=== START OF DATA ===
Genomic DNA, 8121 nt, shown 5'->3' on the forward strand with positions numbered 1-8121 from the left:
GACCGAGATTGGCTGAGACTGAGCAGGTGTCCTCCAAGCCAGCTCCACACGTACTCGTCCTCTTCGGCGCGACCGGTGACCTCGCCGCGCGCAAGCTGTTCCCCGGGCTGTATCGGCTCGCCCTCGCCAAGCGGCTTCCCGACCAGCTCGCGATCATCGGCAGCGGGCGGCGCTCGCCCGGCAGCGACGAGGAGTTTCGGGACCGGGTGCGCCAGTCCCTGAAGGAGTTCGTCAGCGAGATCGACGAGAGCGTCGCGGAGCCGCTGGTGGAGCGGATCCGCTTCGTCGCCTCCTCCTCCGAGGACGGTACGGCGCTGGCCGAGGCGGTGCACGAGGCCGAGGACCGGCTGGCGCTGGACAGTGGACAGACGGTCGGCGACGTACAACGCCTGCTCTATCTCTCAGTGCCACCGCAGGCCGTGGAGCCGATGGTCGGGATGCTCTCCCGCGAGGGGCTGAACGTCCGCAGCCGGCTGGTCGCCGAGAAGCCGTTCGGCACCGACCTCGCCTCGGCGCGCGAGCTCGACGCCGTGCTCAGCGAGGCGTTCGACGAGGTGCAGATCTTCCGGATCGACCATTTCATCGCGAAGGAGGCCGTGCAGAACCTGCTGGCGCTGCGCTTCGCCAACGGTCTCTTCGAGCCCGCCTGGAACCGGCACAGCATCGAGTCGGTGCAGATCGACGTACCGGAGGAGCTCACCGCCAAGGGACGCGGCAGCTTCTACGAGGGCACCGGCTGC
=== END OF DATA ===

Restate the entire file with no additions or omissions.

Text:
Genomic DNA, 8121 nt, shown 5'->3' on the forward strand with positions numbered 1-8121 from the left:
GACCGAGATTGGCTGAGACTGAGCAGGTGTCCTCCAAGCCAGCTCCACACGTACTCGTCCTCTTCGGCGCGACCGGTGACCTCGCCGCGCGCAAGCTGTTCCCCGGGCTGTATCGGCTCGCCCTCGCCAAGCGGCTTCCCGACCAGCTCGCGATCATCGGCAGCGGGCGGCGCTCGCCCGGCAGCGACGAGGAGTTTCGGGACCGGGTGCGCCAGTCCCTGAAGGAGTTCGTCAGCGAGATCGACGAGAGCGTCGCGGAGCCGCTGGTGGAGCGGATCCGCTTCGTCGCCTCCTCCTCCGAGGACGGTACGGCGCTGGCCGAGGCGGTGCACGAGGCCGAGGACCGGCTGGCGCTGGACAGTGGACAGACGGTCGGCGACGTACAACGCCTGCTCTATCTCTCAGTGCCACCGCAGGCCGTGGAGCCGATGGTCGGGATGCTCTCCCGCGAGGGGCTGAACGTCCGCAGCCGGCTGGTCGCCGAGAAGCCGTTCGGCACCGACCTCGCCTCGGCGCGCGAGCTCGACGCCGTGCTCAGCGAGGCGTTCGACGAGGTGCAGATCTTCCGGATCGACCATTTCATCGCGAAGGAGGCCGTGCAGAACCTGCTGGCGCTGCGCTTCGCCAACGGTCTCTTCGAGCCCGCCTGGAACCGGCACAGCATCGAGTCGGTGCAGATCGACGTACCGGAGGAGCTCACCGCCAAGGGACGCGGCAGCTTCTACGAGGGCACCGGCTGC